TV team uses technology to root out spirits at Ashmore Estates
ASHMORE — There are few occupations in which thunderstorms complete the ideal job site. Tornado chasers and Weather Channel field reporters come to mind.

So do ghost hunters.

And as the cloud-to-cloud lightning transforms the early morning sky over rural Coles County from a bottomless flat black to retina-searing strobes of white, while thunder emanates like bass from some cosmic subwoofer, the paranormal investigators and film crew that have invaded the area’s spookiest asylum smile excitedly, savoring the comfort of the familiar.

“We always seem to have” thunderstorms, said Philip Adrian Booth, who, with his twin brother, Christopher Saint Booth, makes documentaries about supposedly haunted places.

“It’s a rockin’ place to shoot a film.”

In fact, the only member of this ensemble not thrilled with the inclement weather is their soft-spoken gadget guy, a retired electrical engineer who scurries to put plastic tarps over cables leading to homemade high-powered lasers as rain begins to leak through the crumbling plaster on the ceiling.

It’s July 3 — barely — at Ashmore Estates east of Charleston, and the production crew from California-based Spooked Television Releasing has just wrapped up shooting of promotional footage for the Sci Fi Channel documentary, “Children of the Grave II.” Set for release next year, the film follows “Rock-n-roll Ghost Hunter” Keith Age and his fellow sleuths as they probe eerie confines like old boarding houses and deserted schools.

They’re at Ashmore Estates for an overnight shoot because of the one-time mental institution’s reputation for paranormal activity. Reportedly built near the site of a fatal schoolhouse fire, Ashmore Estates is now a tourist destination — especially in the fall, when owners Scott and Tanya Kelley and about 65 actors stage their annual “haunted house.”

But it’s also a draw for people looking for real ghosts — people like Juli Velazquez, president of the Illinois Chapter of the International Society of Paranormal Investigators. Based out of Chicago, she has already convened half-a-dozen classes at Ashmore Estates since the beginning of this year.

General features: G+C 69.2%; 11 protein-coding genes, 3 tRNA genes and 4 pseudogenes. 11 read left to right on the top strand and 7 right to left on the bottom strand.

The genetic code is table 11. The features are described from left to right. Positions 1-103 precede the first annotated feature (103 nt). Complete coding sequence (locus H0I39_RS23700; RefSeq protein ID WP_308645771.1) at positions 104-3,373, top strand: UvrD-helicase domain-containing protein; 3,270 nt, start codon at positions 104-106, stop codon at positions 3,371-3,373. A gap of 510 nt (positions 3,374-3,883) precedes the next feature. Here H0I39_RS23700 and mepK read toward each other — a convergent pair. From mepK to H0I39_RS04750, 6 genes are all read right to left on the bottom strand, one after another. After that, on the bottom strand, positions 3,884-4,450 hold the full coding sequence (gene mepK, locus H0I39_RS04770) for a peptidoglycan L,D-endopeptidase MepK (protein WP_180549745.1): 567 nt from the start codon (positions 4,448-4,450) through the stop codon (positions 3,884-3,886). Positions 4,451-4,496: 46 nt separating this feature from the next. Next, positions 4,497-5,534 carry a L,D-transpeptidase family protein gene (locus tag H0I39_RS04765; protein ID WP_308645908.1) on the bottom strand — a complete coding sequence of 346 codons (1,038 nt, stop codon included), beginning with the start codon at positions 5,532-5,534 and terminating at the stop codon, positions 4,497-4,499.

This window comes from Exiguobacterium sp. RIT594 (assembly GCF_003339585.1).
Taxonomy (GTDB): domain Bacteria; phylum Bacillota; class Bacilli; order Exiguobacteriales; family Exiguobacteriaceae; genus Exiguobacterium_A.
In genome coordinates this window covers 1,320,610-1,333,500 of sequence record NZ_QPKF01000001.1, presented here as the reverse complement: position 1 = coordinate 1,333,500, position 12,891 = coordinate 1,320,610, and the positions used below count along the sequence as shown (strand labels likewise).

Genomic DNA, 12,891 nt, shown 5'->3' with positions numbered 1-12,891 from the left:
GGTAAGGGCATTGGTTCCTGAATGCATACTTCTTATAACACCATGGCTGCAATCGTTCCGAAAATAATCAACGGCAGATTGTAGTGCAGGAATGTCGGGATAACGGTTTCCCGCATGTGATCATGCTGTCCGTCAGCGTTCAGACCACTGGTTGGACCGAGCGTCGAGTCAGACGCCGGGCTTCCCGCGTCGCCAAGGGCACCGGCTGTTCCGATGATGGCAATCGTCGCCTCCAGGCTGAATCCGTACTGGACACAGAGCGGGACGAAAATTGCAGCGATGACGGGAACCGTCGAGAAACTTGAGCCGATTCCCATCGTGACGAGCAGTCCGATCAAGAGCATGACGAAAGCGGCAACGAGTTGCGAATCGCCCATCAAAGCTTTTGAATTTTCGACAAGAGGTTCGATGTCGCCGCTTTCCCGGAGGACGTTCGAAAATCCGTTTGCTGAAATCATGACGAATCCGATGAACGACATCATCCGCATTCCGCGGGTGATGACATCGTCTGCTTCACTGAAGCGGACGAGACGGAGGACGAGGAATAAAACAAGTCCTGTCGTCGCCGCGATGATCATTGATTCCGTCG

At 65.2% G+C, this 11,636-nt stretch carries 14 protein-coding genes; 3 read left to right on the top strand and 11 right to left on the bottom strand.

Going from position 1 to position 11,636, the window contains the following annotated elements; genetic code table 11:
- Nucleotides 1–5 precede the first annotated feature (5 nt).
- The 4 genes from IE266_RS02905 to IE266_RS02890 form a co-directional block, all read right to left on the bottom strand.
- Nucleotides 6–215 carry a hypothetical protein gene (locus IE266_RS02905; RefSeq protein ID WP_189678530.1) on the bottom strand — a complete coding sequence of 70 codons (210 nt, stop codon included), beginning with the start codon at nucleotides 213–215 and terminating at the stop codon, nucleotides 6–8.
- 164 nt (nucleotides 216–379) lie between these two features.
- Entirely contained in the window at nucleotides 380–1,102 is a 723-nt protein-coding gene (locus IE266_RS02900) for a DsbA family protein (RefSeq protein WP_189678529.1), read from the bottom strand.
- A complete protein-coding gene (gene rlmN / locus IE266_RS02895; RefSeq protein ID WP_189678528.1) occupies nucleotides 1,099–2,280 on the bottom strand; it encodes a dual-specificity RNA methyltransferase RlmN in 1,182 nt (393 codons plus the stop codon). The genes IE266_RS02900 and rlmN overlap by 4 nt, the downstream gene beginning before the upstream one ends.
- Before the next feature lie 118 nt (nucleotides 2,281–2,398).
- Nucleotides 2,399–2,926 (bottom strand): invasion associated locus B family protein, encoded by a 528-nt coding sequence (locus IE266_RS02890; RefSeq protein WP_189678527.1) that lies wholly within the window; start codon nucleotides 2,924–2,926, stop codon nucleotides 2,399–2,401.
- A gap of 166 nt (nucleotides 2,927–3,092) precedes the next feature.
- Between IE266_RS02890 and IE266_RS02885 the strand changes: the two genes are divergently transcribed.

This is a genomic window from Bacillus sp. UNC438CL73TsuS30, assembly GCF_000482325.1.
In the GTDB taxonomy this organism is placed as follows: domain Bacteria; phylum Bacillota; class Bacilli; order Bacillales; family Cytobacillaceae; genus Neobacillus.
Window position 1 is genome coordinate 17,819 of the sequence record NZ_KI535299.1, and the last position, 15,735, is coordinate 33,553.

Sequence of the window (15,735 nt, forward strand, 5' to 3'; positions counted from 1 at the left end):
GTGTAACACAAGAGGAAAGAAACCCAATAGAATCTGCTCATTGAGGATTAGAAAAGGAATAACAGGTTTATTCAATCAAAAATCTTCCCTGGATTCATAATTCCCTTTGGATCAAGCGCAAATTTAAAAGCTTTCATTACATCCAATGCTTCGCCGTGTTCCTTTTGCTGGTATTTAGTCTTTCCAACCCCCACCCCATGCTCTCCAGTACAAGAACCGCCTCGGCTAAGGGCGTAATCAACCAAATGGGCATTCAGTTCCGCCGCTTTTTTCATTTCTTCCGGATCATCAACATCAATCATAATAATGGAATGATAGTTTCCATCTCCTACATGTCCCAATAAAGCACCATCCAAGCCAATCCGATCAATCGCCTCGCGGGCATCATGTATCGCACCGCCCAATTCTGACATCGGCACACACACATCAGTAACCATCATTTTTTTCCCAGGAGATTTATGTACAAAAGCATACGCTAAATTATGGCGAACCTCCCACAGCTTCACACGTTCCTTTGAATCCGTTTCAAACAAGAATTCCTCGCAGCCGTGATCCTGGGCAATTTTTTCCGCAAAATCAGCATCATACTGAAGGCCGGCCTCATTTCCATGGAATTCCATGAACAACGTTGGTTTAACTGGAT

Of the six locales she visits, Velazquez said Ashmore Estates “is probably my favorite because of all the (paranormal) activity.”

On this night, she is part of Age’s roster of ghost hunters.

President of the Louisville (Ky.) Ghost Hunters Society and host of “Children of the Grave II,” Age said Ashmore Estates “is pretty interesting. We’ve had a few things happen.”

The production crew also enlisted the help of Rick Hays, who claims abilities as a psychic medium. “When I walked in I felt that this is my last home,” he said after arriving at Ashmore Estates. “The words ‘last home’ — this was a home for many … this was their last place before they moved on to a different place of their lives.”

According to Ashmore Estate’s Web site, more than 100 people died at the mansion when it served as the Coles County Poor Farm during the first half of the 20th century.

Rounding out the team’s key players is Bill Chapel, owner of the small company Digital Dowsing in Loveland, Colo. Now semi-retired, the former electrical engineer devotes much of his time to building equipment specifically designed for measuring and recording the paranormal.

On this hunt, Chapel has brought along several lasers that he’s arranged in a “convergence” pattern to detect entities in the upstairs hallway of Ashmore Estates. The green laser’s beam, in fact, emits at such a low frequency that prolonged exposure holds the potential for tissue damage, Chapel cautions.